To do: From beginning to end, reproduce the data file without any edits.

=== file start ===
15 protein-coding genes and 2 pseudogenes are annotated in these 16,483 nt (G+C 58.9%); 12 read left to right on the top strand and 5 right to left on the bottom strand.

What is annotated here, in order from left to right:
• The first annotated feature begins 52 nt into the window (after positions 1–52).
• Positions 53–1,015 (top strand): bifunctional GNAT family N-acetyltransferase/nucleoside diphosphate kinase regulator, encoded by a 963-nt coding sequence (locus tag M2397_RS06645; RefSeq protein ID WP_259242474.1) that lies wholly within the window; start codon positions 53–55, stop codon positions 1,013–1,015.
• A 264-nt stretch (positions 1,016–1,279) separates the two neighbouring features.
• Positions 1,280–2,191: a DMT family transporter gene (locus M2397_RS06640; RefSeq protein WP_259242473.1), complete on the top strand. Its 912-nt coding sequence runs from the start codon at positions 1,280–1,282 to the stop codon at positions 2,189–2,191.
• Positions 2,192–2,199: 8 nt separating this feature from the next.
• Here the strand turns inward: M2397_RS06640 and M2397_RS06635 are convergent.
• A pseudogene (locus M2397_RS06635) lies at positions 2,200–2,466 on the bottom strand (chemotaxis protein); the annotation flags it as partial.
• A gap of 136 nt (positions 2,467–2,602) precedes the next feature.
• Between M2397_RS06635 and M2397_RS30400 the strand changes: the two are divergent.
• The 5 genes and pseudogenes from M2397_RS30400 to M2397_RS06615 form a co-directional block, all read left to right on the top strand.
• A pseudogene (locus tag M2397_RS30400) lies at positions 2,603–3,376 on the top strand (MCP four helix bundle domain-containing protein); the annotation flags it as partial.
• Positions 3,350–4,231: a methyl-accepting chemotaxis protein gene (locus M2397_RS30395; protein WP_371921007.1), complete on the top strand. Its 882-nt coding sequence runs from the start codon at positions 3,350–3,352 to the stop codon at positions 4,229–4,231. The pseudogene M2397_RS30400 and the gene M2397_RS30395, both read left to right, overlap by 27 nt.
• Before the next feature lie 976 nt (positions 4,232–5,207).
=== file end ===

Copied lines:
15 protein-coding genes and 2 pseudogenes are annotated in these 16,483 nt (G+C 58.9%); 12 read left to right on the top strand and 5 right to left on the bottom strand.

What is annotated here, in order from left to right:
• The first annotated feature begins 52 nt into the window (after positions 1–52).
• Positions 53–1,015 (top strand): bifunctional GNAT family N-acetyltransferase/nucleoside diphosphate kinase regulator, encoded by a 963-nt coding sequence (locus tag M2397_RS06645; RefSeq protein ID WP_259242474.1) that lies wholly within the window; start codon positions 53–55, stop codon positions 1,013–1,015.
• A 264-nt stretch (positions 1,016–1,279) separates the two neighbouring features.
• Positions 1,280–2,191: a DMT family transporter gene (locus M2397_RS06640; RefSeq protein WP_259242473.1), complete on the top strand. Its 912-nt coding sequence runs from the start codon at positions 1,280–1,282 to the stop codon at positions 2,189–2,191.
• Positions 2,192–2,199: 8 nt separating this feature from the next.
• Here the strand turns inward: M2397_RS06640 and M2397_RS06635 are convergent.
• A pseudogene (locus M2397_RS06635) lies at positions 2,200–2,466 on the bottom strand (chemotaxis protein); the annotation flags it as partial.
• A gap of 136 nt (positions 2,467–2,602) precedes the next feature.
• Between M2397_RS06635 and M2397_RS30400 the strand changes: the two are divergent.
• The 5 genes and pseudogenes from M2397_RS30400 to M2397_RS06615 form a co-directional block, all read left to right on the top strand.
• A pseudogene (locus tag M2397_RS30400) lies at positions 2,603–3,376 on the top strand (MCP four helix bundle domain-containing protein); the annotation flags it as partial.
• Positions 3,350–4,231: a methyl-accepting chemotaxis protein gene (locus M2397_RS30395; protein WP_371921007.1), complete on the top strand. Its 882-nt coding sequence runs from the start codon at positions 3,350–3,352 to the stop codon at positions 4,229–4,231. The pseudogene M2397_RS30400 and the gene M2397_RS30395, both read left to right, overlap by 27 nt.
• Before the next feature lie 976 nt (positions 4,232–5,207).